SO WHAT IS GUAIFENESIN AND HOW DOES IT WORK?
In the past, Dr. St. Amand has used urocosuric agents (gout medication) to help remove phosphates from the body and they were moderately effective but had many deleterious side effects. He then came across an over-the-counter supplement, GUAIFENESIN.
Classically, Guaifenesin is used as an expectorant to thin and loosen mucous to aid with chest congestion. It works as an anti-histamine, decongestant and cough suppressor to clear the lung airways and improve your capacity to breath. Guaifenesin is now also found to help treat asthma, gout, infertility and Fibromyalgia.
In terms of Fibromyalgia, Guaifenesin works to support the proximal tubule of the kidneys to allow phosphates to be excreted and begin the reversal of phosphates out of the blood and muscle ‘nodules’. The excretion of phosphates happens 6x faster than it is absorbed and can attribute to a sense of worsening in symptoms as the body needs to dilute the Calcium Phosphate nodules, temporarily causing swelling before their reduction.
Dr. St. Amand reports no side effects with Guaifenesin and sees no issues with taking most medications at the same time. Sounds like a miracle drug, right? It’s over-the-counter, safe, reverses Fibromyalgia symptoms without changing your lifestyle and is immediate in its action!
Well, there is one part of the protocol that I have not mentioned. There is one substance that blocks the actions of Guaifenesin and it is Salicylic acid or salicylates, which is another name for Aspirin. I know what you’re thinking, Aspirin, well that’s easy to take out. But it’s not that simple.
Salicylates are found in most plant materials and topical skin products. This means that there can be a significant change to your daily product routine and dietary habits. For more information on products/ ingredients to avoid while on the Guaifenesin Protocol please visit the Fibromyalgia Treatment Center website.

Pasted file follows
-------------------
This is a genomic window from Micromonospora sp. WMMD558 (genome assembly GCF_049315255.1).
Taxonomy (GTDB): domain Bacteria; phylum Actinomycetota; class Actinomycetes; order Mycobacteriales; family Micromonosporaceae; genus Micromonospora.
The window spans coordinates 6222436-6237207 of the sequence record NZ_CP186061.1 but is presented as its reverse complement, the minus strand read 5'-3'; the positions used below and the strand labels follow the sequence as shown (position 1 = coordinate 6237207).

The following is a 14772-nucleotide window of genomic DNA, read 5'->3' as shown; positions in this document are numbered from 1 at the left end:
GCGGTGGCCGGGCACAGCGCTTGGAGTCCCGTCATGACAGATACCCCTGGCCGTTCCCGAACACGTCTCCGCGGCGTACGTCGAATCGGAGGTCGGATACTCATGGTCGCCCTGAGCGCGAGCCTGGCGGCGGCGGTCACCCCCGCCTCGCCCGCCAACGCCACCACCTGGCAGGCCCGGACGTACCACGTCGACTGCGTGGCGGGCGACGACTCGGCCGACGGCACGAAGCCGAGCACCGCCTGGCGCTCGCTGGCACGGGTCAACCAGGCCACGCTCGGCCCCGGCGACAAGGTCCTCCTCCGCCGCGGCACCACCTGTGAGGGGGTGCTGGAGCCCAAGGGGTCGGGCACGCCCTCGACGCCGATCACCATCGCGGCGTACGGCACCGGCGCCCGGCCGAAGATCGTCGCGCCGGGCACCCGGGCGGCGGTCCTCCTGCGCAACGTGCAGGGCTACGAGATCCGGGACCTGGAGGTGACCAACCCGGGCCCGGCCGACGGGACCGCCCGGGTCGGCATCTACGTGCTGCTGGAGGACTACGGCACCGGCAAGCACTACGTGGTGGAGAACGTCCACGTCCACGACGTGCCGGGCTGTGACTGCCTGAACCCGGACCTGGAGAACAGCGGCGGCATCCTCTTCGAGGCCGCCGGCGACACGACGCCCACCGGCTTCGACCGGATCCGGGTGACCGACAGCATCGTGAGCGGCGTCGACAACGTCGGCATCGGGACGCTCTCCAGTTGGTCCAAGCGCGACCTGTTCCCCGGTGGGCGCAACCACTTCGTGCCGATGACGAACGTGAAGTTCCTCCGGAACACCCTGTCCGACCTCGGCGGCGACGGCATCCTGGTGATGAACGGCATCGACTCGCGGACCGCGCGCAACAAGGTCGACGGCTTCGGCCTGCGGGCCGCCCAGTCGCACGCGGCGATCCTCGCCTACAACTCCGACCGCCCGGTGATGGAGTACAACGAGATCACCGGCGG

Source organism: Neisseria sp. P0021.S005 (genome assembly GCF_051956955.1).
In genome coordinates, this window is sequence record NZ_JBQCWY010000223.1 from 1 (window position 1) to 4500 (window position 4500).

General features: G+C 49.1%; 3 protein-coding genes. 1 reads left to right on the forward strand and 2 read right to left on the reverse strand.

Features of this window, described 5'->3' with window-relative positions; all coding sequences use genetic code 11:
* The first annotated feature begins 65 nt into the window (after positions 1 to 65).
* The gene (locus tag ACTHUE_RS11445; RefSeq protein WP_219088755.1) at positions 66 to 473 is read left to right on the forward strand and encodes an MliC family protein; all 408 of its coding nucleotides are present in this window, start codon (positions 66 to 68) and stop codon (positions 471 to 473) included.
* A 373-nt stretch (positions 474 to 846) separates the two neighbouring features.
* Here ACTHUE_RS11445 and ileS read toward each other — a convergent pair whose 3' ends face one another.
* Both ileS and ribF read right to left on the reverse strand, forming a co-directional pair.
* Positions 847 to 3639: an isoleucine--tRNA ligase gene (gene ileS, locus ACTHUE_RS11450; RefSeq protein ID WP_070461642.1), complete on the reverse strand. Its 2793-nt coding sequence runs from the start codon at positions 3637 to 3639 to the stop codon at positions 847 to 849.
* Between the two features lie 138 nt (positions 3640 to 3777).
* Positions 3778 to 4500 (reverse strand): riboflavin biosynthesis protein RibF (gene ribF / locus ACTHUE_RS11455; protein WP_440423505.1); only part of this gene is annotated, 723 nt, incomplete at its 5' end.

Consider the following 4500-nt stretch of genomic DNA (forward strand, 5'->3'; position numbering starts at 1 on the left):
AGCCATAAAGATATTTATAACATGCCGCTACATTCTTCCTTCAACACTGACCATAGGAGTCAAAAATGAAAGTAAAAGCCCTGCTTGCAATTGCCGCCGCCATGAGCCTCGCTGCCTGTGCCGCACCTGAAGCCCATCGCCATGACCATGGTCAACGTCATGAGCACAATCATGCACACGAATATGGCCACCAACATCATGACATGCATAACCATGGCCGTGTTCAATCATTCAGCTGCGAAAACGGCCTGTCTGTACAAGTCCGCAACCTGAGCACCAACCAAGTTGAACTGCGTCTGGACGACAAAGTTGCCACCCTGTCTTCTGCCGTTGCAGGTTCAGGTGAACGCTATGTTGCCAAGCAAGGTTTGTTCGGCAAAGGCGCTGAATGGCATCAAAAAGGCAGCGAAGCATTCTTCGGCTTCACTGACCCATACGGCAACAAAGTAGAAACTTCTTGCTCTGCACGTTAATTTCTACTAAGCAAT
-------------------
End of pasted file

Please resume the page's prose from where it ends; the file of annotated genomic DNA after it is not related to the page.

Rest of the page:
I’ve had the honor of learning from various health care practitioners who specialize in treating Fibromyalgia while traveling and being on the Fibromyalgia and Chronic Fatigue Syndrome Focus Shift at the Robert Schad Naturopathic Clinic.
All of these doctors have different perspectives which can be confusing and difficult for patients to decide what works for them. However, I find comfort in the variations of successful treatments because no two patients living with Fibromyalgia are exactly alike and this means that the individualized care given by your Naturopathic Doctor will help them to identify the most appropriate treatments.
There are so many different possible mechanisms of action for patients with Fibromyalgia and the underlying cause to the disease is what I am most interested in investigating to help heal a suffering patient instead of only curing their symptoms.
Again, I remind you that the information in this post represents Dr. St. Amand’s theories and I may not agree completely with them. As health practitioners and patients interested in learning about optimal health, the best we can do is gather as much information as needed to make educated decisions and choices about treatments to pursue.
These experiences only help to further support my journey as a Naturopathic doctor, so if you have any clinical pearls or recommendations I would love to hear about them at info@DrAlisonChen.com.
Missed Part I? Read it here: DR. ST. AMAND PART I: FIBROMYALGIA NODULES
Also, make sure you keep up-to-date on the latest research for Fibromyalgia and Chronic Fatigue Syndrome by reading other related topics:
- Fatigue: What is FM and CFS?
- FM and Cognitive Behavioral Therapy
- How much sleep do I need?
- Fibromyalgia and CFS References
- Toronto Star FM Case Study: Sandy Bolyki
- Guaifenesin Protocol with Dr. St. Amand (Part I)
1. Bested, A. C. MD, Logan, A. C. ND, Howe, R (2008). Hope and Help for Chronic Fatigue Syndrome and Fibromyalgia, 2e.CumberlandHouse.Illinois,USA.
2. St. Amand, R. P. MD and Marek, C (2012). What Your Dr May Not Tell You About Fibromyalgia: The Revolutionary Treatment That Can Reverse the Disease of St. Amand, R. Paul, Craig Marek, Claudia 3 Rev Upd Edition on 26 July 2012, 3rd edition. Grand Central Life & Style.New York,USA.